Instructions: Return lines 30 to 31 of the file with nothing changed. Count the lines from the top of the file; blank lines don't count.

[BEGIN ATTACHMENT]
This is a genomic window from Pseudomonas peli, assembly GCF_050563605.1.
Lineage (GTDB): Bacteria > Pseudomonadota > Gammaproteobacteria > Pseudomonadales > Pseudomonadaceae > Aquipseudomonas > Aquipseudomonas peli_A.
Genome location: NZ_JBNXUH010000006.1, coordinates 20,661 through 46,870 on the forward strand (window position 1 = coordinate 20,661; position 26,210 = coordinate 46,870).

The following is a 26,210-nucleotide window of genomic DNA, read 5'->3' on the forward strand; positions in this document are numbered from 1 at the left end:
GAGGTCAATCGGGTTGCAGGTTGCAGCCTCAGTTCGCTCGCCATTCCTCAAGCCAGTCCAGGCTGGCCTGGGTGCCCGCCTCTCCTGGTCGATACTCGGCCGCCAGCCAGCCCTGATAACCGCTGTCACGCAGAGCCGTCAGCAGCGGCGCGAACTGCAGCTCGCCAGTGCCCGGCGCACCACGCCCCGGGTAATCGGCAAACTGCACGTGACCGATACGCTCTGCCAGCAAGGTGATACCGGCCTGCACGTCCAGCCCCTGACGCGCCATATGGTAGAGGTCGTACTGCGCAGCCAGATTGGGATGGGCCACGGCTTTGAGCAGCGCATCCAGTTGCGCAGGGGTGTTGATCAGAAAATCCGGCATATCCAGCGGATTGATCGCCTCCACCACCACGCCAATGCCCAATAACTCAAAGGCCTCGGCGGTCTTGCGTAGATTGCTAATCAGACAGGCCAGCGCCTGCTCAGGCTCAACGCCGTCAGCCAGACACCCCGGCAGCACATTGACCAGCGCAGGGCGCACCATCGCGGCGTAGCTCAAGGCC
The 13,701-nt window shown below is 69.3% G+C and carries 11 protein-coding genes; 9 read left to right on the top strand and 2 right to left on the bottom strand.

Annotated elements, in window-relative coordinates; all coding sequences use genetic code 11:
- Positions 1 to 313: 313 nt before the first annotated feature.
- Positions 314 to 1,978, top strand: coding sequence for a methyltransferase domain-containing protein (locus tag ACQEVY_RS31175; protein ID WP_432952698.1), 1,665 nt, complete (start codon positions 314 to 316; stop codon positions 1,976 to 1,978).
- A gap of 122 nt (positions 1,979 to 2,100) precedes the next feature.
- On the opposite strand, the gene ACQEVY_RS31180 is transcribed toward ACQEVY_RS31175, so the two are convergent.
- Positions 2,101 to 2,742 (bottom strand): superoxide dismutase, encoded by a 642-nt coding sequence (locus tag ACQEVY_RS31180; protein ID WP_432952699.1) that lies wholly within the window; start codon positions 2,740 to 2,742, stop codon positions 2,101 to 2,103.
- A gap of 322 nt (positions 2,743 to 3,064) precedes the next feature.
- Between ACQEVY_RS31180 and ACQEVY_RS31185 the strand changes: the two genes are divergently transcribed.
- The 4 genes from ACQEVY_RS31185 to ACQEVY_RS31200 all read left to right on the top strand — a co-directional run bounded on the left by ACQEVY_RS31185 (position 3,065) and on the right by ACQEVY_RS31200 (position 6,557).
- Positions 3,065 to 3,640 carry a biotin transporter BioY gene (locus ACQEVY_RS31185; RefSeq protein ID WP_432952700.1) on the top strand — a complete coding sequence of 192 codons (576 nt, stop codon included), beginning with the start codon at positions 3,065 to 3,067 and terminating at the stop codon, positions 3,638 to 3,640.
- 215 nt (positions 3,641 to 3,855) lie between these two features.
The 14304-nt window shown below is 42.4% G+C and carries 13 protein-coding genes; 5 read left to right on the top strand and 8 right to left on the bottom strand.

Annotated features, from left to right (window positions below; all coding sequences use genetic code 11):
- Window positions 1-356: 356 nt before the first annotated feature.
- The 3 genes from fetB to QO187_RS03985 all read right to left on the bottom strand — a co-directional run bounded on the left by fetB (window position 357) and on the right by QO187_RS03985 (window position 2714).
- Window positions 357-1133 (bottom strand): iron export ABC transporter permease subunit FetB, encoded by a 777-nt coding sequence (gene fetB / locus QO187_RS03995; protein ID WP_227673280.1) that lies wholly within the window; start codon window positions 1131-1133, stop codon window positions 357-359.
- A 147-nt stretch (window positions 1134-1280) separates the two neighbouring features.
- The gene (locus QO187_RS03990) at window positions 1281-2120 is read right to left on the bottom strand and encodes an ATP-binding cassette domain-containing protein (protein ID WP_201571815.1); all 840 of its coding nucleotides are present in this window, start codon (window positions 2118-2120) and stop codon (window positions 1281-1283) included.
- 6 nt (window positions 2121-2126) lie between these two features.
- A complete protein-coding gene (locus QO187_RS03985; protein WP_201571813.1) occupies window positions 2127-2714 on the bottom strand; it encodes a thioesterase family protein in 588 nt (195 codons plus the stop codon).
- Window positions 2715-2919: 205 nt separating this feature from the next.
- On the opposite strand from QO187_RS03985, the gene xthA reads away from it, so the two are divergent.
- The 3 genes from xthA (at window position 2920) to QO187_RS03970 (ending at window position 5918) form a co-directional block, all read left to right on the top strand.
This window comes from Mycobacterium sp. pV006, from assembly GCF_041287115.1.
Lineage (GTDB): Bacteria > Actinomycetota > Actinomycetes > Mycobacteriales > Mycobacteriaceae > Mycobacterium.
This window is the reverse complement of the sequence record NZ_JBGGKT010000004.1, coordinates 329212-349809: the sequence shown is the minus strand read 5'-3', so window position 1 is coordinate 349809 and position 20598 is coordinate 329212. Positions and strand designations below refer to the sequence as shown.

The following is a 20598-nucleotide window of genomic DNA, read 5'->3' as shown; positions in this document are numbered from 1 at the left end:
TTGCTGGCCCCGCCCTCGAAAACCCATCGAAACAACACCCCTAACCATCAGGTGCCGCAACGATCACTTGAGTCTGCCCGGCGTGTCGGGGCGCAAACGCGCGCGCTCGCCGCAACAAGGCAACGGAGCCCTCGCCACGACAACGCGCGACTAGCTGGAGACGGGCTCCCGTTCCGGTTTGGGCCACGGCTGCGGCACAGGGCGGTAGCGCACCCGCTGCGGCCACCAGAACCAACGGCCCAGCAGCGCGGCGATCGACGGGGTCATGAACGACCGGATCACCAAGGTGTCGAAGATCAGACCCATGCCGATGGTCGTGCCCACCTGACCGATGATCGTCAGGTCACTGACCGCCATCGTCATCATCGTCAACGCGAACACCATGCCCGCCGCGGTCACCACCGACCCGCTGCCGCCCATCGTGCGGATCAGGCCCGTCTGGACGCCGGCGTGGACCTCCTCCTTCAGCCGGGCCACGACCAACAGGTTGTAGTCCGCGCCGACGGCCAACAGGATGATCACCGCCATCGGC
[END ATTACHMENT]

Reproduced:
This window comes from Mycobacterium sp. pV006, from assembly GCF_041287115.1.
Lineage (GTDB): Bacteria > Actinomycetota > Actinomycetes > Mycobacteriales > Mycobacteriaceae > Mycobacterium.